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Logan Paul Issues Suicide Awareness Video, In Return To YouTube

After facing an intense backlash over including footage of a dead body in Japan's "suicide forest," Logan Paul has published a new video to YouTube, about suicide prevention.
Logan Paul via YouTube/ Screenshot by NPR
After facing an intense backlash over including footage of a dead body in Japan's "suicide forest," Logan Paul has published a new video to YouTube, about suicide prevention.

YouTube star Logan Paul has published his first video since he sparked a backlash with footage of a dead body, posting a new episode on his channel that focuses on a suicide survivor and promotes suicide awareness. Paul was widely criticized three weeks ago over his video from a "suicide forest" in Japan.

"I think as a society, as human beings, we just have to be more compassionate and that includes me too," Paul says in the seven-minute video. He said he had been humbled in the aftermath of his publishing of footage that included images of a dead body — and Paul and his friends laughing and talking nearby.

The new episode of Paul's vlog begins by featuring Kevin Hines, who jumped from the Golden Gate Bridge when he was 19. Now a suicide prevention advocate, Hines says he is one of the only 36 people who have survived that fall.

"For every one person that dies by suicide, there's 287 other people that think seriously about it but don't," Hines says in the video. He also spoke about the need for communities to notice and help — and for people who are suffering to "be honest about their pain."

The video includes statistics about suicide, a leading cause of death for young people, and one that has become more common in recent years. Paul also recounts the criticism he faced at the start of this year, after he published a video in which he led a camping trip to Japan's Aokigahara forest — famous as a destination for people who want to end their lives. In that trip, Paul and his friends came upon a body in the forest, and kept their cameras rolling. He later edited the footage and shared it on YouTube.

In response to that video, some of the most powerful statements came from people with personal experience of the effects of suicide.

"That body was a person someone loved," wrote online video veteran Anna Akana, who lost her sister, Kristina, to suicide 10 years ago. She added, "You do not walk into a suicide forest with a camera and claim mental health awareness."

The new video ends more than three weeks of silence on Paul's account on YouTube. After saying that the suicide forest video violated its policies, the online video giant sharply limited its business relationship with Paul, putting planned collaborations on hold.

Since Paul posted the new video on Wednesday, it's been viewed more than 9 million times — and it has set off a new debate, over whether the social media professional had truly changed or had responded only to save his career. That debate played out in exchanges in YouTube's comment section, and on Twitter.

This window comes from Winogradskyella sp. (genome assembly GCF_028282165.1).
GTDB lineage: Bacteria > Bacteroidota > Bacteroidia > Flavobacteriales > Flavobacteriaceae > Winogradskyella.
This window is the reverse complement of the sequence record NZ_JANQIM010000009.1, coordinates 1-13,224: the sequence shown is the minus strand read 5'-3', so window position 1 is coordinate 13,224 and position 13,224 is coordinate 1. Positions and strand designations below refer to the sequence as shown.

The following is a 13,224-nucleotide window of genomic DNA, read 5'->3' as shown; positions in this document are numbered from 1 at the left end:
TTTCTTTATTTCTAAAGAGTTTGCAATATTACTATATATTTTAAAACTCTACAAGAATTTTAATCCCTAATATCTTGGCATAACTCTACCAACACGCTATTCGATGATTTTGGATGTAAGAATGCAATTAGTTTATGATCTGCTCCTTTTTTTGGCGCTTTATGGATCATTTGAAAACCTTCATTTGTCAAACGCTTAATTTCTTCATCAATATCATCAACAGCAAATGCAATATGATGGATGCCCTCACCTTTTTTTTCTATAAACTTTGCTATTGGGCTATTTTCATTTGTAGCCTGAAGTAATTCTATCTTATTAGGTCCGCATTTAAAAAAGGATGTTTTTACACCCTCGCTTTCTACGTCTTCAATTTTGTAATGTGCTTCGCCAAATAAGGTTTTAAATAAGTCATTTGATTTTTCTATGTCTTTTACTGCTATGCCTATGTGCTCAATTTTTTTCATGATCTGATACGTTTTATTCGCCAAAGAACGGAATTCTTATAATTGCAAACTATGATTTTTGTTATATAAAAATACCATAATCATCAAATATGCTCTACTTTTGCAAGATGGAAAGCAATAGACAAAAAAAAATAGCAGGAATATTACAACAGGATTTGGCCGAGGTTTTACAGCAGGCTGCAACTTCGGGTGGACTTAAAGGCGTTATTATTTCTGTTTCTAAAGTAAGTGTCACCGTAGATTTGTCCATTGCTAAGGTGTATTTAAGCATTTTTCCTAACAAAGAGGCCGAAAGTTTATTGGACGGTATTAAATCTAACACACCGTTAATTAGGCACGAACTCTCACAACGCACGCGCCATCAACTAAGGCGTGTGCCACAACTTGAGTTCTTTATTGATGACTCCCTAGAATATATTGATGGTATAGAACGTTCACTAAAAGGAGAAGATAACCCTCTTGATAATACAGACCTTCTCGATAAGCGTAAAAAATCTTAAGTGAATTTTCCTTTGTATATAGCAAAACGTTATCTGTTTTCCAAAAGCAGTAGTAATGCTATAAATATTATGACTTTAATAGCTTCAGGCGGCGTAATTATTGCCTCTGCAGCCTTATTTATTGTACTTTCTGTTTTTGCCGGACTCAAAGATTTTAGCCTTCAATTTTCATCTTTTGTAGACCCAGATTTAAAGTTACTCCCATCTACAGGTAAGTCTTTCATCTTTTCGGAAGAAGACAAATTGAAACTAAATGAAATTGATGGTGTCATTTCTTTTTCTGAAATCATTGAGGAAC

Saying that he was putting Paul on the spot, Jimmy Wong said in a tweet, "if you are truly changing, then it should show in every video you make from here on out. It DOES NOT END with a well timed PR piece, where you wash your face and hands in slowmo, have a new haircut, and speak with a somber affectation."

Thousands of people liked that tweet, along with another that accused Paul of releasing "a precisely formed and deliberately manipulative piece of content from your PR machine to show us you care."

Wong later posted an image of a Twitter notification saying that Paul had blocked him.

Overall, the suicide backlash seems not to have harmed Paul's number of followers on YouTube. When the suicide forest video created a controversy, he had 15 million subscribers; he now has 16 million.

Toward the end of the video, Paul pledges to donate $1 million to suicide prevention organizations.

Paul says that he spoke to Hines and other experts in recent weeks as he tried "to understand the complexities surrounding suicide."

One of those experts is Dr. John Draper, the director of the National Suicide Prevention Lifeline. Paul cites Draper in listing five steps that can help prevent suicide. We'll list them here by quoting the NSPL's online campaign:

#BeThe1To Ask Ask the tough question. When somebody you know is in emotional pain, ask them directly: "Are you thinking about killing yourself?"

#BeThe1To Keep Them Safe Is your friend thinking about suicide? Ask if they've thought about how they would do it and separate them from anything they could use to hurt themselves.

#BeThe1To Be There If your friend is thinking about suicide, Listen to their reasons for feeling hopeless and in pain. Listen with compassion and empathy and without dismissing or judging.

#BeThe1To Help Them Connect Help your friend connect to a support system, whether it's 800-273- TALK(8255), family, friends, clergy, coaches, co-workers or therapists, so they have a network to reach out to for help.

#BeThe1To Follow Up Check in with the person you care about on a regular basis. Making contact with a friend in the days and weeks after a crisis can make a difference in keeping them alive.

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Bill Chappell is a writer and editor on the News Desk in the heart of NPR's newsroom in Washington, D.C.